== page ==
Embry-Riddle Aeronautical University is going where no school has gone before now. The university is offering an undergraduate degree in Commercial Space Operations; it's the first of its kind in the country.
Chancellor Dr. Richard Heist helped announce the program on Wednesday morning at the 16th Annual FAA Commercial Space Transportation Conference in Washington, D.C.
"I'm proud to be associated with an institution that's not afraid to do something," said Dr. Richard Heist.
Dr. Heist said the school is helping fuel the growing industry.
"If you can get anywhere on this Earth in a period of four hours or five hours, that's a big deal," said Dr Heist. "You gotta get a kidney to Japan or a heart to Moscow or other sensitive items, that's going to be sub-orbital transportation."
The new degree program, which would be offered at the Daytona Beach campus of the world's largest accredited aviation and aerospace academic institution, will supply the commercial space flight industry with skilled graduates in the areas of space policy, operations, regulation and certification, as well as space flight safety, and space program training, management and planning.
One professor and several students, such as ERAU senior Rebecca Zgorski, started discussing the idea two years ago.
"We met with SpaceX, for example," said Zgorski, also a research specialist. "We went down to the Cape to talk to them in person about what they needed."
"They got their input, and it was overwhelming," said Dr. Heist. "Yes, we can look down the road. We can see this. You guys need this. You guys needs to do this!"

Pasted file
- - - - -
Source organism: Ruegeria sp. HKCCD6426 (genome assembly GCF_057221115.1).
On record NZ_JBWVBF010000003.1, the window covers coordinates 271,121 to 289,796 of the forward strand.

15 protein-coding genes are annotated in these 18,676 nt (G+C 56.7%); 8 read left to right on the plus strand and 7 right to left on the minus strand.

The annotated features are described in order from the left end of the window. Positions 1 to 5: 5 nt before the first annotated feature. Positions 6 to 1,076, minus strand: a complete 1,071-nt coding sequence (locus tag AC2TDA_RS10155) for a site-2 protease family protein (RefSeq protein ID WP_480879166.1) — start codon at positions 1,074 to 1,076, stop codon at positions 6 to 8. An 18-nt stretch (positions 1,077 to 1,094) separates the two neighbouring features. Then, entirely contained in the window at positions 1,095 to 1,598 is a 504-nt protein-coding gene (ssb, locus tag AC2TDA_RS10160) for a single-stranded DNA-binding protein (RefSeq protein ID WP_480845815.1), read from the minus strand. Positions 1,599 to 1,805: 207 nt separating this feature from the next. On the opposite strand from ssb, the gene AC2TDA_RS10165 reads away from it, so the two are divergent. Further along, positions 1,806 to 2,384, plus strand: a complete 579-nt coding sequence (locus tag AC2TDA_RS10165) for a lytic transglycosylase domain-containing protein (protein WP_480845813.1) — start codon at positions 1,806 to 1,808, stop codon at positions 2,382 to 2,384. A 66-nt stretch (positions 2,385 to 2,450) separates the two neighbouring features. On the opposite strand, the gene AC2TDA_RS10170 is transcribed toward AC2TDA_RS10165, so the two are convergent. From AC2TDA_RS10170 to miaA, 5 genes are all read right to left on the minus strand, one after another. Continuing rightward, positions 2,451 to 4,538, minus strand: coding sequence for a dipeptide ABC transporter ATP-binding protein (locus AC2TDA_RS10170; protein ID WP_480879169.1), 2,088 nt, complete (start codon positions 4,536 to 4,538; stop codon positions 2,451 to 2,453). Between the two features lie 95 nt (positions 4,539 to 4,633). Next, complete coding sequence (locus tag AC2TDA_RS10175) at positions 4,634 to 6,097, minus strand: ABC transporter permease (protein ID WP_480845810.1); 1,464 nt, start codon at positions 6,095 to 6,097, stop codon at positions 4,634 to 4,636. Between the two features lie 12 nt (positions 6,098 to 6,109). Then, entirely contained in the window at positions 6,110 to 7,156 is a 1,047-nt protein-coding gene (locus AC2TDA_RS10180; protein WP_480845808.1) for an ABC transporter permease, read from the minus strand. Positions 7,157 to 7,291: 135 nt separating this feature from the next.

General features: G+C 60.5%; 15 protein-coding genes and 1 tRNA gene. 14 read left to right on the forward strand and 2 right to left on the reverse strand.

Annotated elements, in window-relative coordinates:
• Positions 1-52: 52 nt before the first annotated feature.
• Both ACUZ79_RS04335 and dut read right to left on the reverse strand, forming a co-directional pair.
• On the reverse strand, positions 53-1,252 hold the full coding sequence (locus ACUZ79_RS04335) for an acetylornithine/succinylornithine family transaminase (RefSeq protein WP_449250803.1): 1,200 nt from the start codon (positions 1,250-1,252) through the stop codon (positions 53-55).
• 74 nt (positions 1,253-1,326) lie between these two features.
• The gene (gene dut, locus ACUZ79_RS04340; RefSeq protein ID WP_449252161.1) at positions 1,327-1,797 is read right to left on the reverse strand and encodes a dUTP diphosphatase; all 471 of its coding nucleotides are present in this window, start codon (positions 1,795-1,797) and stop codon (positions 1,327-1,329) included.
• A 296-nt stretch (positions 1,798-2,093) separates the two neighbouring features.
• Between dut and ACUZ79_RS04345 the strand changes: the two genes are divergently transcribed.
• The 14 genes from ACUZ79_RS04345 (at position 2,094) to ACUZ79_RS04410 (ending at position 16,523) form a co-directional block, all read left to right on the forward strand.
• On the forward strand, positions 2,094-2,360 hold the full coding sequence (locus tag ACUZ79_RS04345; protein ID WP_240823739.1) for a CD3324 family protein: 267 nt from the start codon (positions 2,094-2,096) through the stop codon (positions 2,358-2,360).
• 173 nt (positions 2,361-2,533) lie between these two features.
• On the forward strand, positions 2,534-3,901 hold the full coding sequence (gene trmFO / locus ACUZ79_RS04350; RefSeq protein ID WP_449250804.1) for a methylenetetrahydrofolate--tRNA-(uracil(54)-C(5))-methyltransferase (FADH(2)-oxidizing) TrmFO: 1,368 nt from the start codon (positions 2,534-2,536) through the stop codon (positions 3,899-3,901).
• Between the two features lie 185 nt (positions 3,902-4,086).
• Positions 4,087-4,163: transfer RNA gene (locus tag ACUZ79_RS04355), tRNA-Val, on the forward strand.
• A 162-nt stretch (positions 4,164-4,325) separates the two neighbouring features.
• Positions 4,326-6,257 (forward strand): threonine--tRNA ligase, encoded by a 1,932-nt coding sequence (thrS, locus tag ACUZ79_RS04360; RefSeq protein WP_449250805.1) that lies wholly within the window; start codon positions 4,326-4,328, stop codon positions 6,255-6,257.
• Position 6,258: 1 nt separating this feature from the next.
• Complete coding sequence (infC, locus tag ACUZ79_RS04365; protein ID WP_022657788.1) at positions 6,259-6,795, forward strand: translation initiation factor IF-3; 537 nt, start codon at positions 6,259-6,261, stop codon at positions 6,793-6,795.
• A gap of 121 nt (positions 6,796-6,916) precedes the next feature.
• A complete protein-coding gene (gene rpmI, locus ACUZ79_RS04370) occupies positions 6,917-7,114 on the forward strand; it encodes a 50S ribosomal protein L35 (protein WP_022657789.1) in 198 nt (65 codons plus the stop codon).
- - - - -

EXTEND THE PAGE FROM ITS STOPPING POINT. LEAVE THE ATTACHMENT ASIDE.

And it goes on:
Graduates of the new degree program will have the qualifications needed to fill jobs in management, training and education, policy, safety, program and project planning, human factors, regulation, flight planning and operations.
"Embry-Riddle's new Commercial Space Operations degree is one of the most innovative non-engineering degrees in the aerospace industry," said Erickson, professor of applied aviation sciences at Embry-Riddle and creator of the program. "It is an important link between Embry-Riddle's expertise in aerospace education and the needs of commercial space industries and regulatory agencies."
"When we were planning this degree, our advisors from the commercial space industry said they couldn't wait to hire our graduates," Erickson added.
Dale Ketcham, director of the Spaceport Research and Technology Institute, said the program allows Florida to become the focus of commercial launch activity.
"It's good," said Ketcham. "It makes sense that it happened here. We have the people, the legacy, the mindset, the community understands that business so it's encouraging all the way around."
Final approval for the program, slated to begin in Fall 2013, is pending Board of Trustees approval in March.